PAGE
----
[4] EIA (2014) China: Full Report

[5] Ibid.

[6] Source: EIA Countries Overview 2013

[7] Zhang, Z.X. (2011) “China’s Energy Security, The Malacca Dilemma and Responses.” In Energy Security, Vol 39, p.7612

[8] Yergin, D. (2012) The Quest, p.193

[9] Chen, S. (2010) “China’s Self-Extrication from the “Malacca Dilemma” and Implications.” In International Journal of China Studies, Vol 1:1, p.2

[10] EIAS (2011) The Straits of Malacca: Managing Strategic Waters in Southeast Asia

[11] Storey, I. (1969) “China’s ‘Malacca Dilemma.’” In China Brief, Vol 6:8, p.1

[12] Khurana, G. (2008) “China’s String of Pearls in the Indian Ocean and It’s Security Implications.” In Strategic Analysis, Vol 32:1, p.3

[13] Oxford Institute For Energy Studies (2014) The U.S. Tight Oil Revolution and Its Impact on the Gulf Cooperation Countries: Beyond the Supply Shock p.7

[14] Lanteigne, M. (2008) “China’s Maritime Security and the ‘Malacca Dilemma.’” In Asian Security, Vol 4:2, p.144

[15] Ibid.

[16] Erickson, A, and Collins, B. (2010) “China’s Oil Security Pipe Dream.” In Naval War College Review, Vol 63:2

[17] Zhang, “China’s Energy Security, The Malacca Dilemma and Responses”

[18] Chen, “China’s Self-Extrication from the ‘Malacca Dilemma’ and Implications”

[19] Lanteigne, “China’s Maritime Security and the “Malacca Dilemma.”

[20] You, J. (2007) “Dealing With The Malacca Dilemma: China’s Effort to Protect its Energy Supply.” In Strategic Analysis, Vol 31:3

[21] Chen, “China’s Self-Extrication from the ‘Malacca Dilemma’”, p.1

[22] Kissinger, H. (2011) On China. Penguin, London

[23] Yergin, D. (2012) The Quest, p.197

[24] Yergin, D. (2012) The Quest, p.203

[25] Waltz, K. (1988) “The Origins of Neorealist Theory.” In The Journal of Interdisciplinary History, Vol 18:4, p.616

[26] Ibid.

[27] Ibid.

[28] You, “Dealing With The Malacca Dilemma”, p.485

[29] Ibid. p.468

[30] Friedman, N (2005) “Transformation: A Century Ago.” In Naval History, Vol 19:2, p.35

[31] Kaplan, R (2010) “The Geography of Chinese Power.” In Foreign Affairs, Vol 89:3, p.28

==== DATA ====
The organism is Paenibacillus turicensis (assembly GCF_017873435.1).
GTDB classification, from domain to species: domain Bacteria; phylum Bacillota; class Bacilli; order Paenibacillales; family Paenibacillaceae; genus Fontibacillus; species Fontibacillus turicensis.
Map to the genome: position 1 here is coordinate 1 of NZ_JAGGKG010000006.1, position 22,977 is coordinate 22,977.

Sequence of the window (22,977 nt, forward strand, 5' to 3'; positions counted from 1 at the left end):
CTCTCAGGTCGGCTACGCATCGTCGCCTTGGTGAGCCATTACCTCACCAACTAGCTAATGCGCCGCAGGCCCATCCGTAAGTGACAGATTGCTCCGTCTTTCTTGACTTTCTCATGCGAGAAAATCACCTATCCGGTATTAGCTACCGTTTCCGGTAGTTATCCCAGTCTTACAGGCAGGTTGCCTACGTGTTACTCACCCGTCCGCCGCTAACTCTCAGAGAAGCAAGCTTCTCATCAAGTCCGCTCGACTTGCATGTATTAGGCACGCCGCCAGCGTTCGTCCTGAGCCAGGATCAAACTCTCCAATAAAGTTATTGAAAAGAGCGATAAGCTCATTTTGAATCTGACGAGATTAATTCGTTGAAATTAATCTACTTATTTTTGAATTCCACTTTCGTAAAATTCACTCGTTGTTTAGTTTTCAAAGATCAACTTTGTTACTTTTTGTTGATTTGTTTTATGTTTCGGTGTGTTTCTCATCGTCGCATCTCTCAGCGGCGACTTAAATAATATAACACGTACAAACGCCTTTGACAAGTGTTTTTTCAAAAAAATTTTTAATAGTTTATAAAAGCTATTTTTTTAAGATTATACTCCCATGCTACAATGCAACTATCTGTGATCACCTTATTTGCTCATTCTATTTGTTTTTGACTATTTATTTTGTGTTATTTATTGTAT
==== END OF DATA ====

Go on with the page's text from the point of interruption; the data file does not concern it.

[32] Khurana, “China’s String of Pearls”, p.3

[33] Holmes, J. and Yoshihara, T. (2008) “China’s Naval Ambitions in the Indian Ocean.” In Journal of Strategic Studies, Vol 31:3, 368

[34] Ibid. p369

[35] Ibid.

[36] Gao, Y. (2014) “China as the Workshop of the World: An Analysis at the National and Industry Level of China in the International Division of Labour.” In The China Journal, Vol 71, p.212-214

[37] You, “Dealing With The Malacca Dilemma”, p.469

[38] EIA (2014) World Oil Transit Chokepoints: Full Report

[39] Zhang, “China’s Energy Security”, p.7613

[40] Ibid.

[41] Blank, S. (2005) “China, Kazakh Energy, and Russia: An Unlikely Ménage à Trois.” In The China and Eurasia Forum Quarterly, Vol 3:3, p.101

[42] IEA (2014) Energy Supply Security 2014: Part 3

[43] EIA (2014) China: Full Report

[44] Ibid.

[45] Ibid.

[46] Chen, “China’s Self-Extrication from the ‘Malacca Dilemma’”, p.11

[47] Zhang, “China’s Energy Security”, p.7614

[48] You, “Dealing With The Malacca Dilemma”, p.475

[49] EIA (2014) China: Full Report

[50] Khurana, “China’s “String of Pearls” in the Indian Ocean”, p.3

[51] Lall, M. (2006) “Indo-Myanmar Relations in the Era of Pipeline Diplomacy.” In Contemporary Southeast Asia: A Journal of International and Strategic Affairs. Vol 28:3, p.424-446

[52] EIA (2014) China: Full Report

[53] Chen, “China’s Self-Extrication from the ‘Malacca Dilemma’”, p.11

[54] Erickson, and Collins, “China’s Oil Security Pipe Dream”, p.104

[55] Haider, Z. (2005) “Oil Fuels Beijing’s New Power Game.” In YaleGlobal.

[56] Ibid.

[57] Erickson and Collins, “China’s Oil Security Pipe Dream”, p.101

[58] Zhang, X. (2008) “China’s Energy Corridors in Southeast Asia.” In China Brief, Vol 8:3, p.2

[59] You, “Dealing With The Malacca Dilemma”, p.474

[60] Lanteigne, “China’s Maritime Security”, p.152

[61] Ibid.

[62] EIA (2014) China: Full Report

[63] Zhang, “China’s Energy Security”, p.7613

[64] Chen, “China’s Self-Extrication from the ‘Malacca Dilemma’”, p.10

[65] EIA (2014) China: Full Report

[66] Ibid.

[67] Lanteigne, “China’s Maritime Security”, p.150

[68] Ibid. p.153

[69] Ibid.

[70] You, “Dealing With The Malacca Dilemma”, p.476

[71]You, “Dealing With The Malacca Dilemma”, p.479

[72] Erickson, A. Denmark, A. Collins, G. (2012) “Beijing’s ‘Starter Carrier’ and Future Steps”, p.15

[73] Chen, “China’s Self-Extrication from the ‘Malacca Dilemma’”, p.20

[74] You, “Dealing With The Malacca Dilemma”, p.483

[75] Lanteigne, “China’s Maritime Security”, p.150

Written by: Matthew Caesar-Gordon
Written at: University of Groningen
Written for: Dr. M. Forough
Date written: May 2015